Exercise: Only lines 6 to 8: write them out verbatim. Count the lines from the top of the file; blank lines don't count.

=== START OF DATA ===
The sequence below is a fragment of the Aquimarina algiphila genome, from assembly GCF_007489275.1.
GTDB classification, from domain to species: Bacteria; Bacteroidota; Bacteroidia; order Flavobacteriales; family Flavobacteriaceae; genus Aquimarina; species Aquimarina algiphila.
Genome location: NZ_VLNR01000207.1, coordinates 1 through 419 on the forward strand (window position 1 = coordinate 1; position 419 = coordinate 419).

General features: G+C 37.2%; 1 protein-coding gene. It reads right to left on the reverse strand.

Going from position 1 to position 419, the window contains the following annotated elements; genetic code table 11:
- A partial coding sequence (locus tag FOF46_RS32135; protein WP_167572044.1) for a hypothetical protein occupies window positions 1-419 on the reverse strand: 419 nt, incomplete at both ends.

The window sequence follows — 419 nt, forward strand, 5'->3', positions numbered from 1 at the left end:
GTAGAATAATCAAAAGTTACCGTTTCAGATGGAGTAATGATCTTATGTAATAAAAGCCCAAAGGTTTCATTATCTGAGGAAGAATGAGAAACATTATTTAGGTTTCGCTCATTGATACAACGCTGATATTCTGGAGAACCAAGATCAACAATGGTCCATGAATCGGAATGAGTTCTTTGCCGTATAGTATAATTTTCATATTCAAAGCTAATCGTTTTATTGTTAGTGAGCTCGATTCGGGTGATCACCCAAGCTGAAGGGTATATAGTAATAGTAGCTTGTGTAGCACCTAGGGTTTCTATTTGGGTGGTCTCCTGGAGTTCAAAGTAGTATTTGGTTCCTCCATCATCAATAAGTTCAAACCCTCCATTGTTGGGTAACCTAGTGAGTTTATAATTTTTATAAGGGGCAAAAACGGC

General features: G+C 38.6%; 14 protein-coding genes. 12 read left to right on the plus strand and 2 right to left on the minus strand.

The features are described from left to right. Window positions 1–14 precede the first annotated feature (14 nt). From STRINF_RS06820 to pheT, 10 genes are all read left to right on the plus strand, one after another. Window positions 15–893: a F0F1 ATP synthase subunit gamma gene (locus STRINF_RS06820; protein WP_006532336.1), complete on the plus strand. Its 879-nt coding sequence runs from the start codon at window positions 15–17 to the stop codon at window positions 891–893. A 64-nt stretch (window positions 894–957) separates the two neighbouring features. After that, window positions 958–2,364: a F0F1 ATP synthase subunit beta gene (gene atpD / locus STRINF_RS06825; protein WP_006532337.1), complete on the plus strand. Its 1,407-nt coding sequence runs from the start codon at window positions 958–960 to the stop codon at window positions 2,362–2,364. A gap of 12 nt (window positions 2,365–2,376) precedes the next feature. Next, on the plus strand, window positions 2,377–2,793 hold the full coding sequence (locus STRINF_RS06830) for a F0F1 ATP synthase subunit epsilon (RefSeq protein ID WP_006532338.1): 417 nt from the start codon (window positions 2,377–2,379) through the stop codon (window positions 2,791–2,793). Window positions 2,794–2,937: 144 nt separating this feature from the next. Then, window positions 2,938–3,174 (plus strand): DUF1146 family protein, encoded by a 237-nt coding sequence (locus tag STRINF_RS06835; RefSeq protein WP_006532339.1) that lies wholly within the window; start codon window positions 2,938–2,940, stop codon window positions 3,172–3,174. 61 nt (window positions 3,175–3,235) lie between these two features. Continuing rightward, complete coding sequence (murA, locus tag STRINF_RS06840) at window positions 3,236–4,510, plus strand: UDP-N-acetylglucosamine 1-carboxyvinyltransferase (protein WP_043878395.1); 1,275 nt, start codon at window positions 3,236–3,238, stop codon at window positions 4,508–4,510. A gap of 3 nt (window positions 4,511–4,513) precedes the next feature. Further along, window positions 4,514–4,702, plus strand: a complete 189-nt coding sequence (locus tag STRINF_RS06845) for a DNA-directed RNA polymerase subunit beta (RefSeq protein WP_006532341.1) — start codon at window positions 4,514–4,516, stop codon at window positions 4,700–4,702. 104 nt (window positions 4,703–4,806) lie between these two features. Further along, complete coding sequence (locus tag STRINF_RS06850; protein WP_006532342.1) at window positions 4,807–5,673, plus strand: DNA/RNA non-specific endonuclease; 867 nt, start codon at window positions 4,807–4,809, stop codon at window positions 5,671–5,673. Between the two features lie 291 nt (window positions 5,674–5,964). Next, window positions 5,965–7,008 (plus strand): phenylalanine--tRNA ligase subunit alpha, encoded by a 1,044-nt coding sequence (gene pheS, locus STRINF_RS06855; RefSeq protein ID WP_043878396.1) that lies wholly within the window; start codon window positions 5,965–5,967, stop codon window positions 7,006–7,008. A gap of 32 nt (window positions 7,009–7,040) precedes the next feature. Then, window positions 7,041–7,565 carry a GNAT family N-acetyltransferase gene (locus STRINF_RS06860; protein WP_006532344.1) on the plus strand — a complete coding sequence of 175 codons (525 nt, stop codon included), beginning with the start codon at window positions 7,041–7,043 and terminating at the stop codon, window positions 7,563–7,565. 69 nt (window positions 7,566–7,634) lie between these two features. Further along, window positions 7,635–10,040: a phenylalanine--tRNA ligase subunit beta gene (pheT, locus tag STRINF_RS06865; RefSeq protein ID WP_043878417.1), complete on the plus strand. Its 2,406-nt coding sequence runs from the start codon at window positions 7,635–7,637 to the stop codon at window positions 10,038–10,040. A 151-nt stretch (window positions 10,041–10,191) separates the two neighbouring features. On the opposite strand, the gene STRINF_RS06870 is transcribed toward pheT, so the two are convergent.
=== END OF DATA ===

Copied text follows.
- A partial coding sequence (locus tag FOF46_RS32135; protein WP_167572044.1) for a hypothetical protein occupies window positions 1-419 on the reverse strand: 419 nt, incomplete at both ends.

The window sequence follows — 419 nt, forward strand, 5'->3', positions numbered from 1 at the left end:
GTAGAATAATCAAAAGTTACCGTTTCAGATGGAGTAATGATCTTATGTAATAAAAGCCCAAAGGTTTCATTATCTGAGGAAGAATGAGAAACATTATTTAGGTTTCGCTCATTGATACAACGCTGATATTCTGGAGAACCAAGATCAACAATGGTCCATGAATCGGAATGAGTTCTTTGCCGTATAGTATAATTTTCATATTCAAAGCTAATCGTTTTATTGTTAGTGAGCTCGATTCGGGTGATCACCCAAGCTGAAGGGTATATAGTAATAGTAGCTTGTGTAGCACCTAGGGTTTCTATTTGGGTGGTCTCCTGGAGTTCAAAGTAGTATTTGGTTCCTCCATCATCAATAAGTTCAAACCCTCCATTGTTGGGTAACCTAGTGAGTTTATAATTTTTATAAGGGGCAAAAACGGC